To feel that one is seen and understood by someone, or to be met on a limbic level, is the first step to an emotional healing process and a change in one’s experience of the world – Susan Hart
Susan Hart is the first person in Denmark to work with and describe Neuroaffective Developmental Psychology, which sees development in the light of psychodynamic, attachment-based, and neuroscientific theory.
The neuroaffective approach is that the child develops an ability to regulate the brain and nervous system in relation to sensitive adults, who regulate the child’s arousal level through mirroring and interaction. (Susan Hart). Therefore the child is dependent on learning emotional attunement through connectedness, which builds up the ability of the brain and the nervous system to experience calm (Ibid.).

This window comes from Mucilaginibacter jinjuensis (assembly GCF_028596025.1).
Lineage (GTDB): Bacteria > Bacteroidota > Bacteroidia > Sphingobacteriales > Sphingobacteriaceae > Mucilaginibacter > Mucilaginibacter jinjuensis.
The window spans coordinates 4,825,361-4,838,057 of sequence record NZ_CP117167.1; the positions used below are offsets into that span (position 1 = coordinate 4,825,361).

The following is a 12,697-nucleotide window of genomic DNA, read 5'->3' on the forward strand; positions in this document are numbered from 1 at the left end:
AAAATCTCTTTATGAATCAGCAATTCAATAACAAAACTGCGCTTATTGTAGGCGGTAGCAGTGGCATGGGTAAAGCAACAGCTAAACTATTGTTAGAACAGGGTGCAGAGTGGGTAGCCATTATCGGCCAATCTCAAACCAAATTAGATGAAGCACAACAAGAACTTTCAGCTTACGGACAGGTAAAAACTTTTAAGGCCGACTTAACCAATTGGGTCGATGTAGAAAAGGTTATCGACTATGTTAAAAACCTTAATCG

Psychotherapy is in many ways a about continuing where development prematurely stopped. Challenges with regulating the self can obstruct the path to harmony and self-development. Therapy inspired by a neuroaffective approach integrates sensory, emotional and cognitive processes, and focuses on interventions which regulate, calm and build up resources for the individual, whilst respecting receptivity, readiness and actual needs.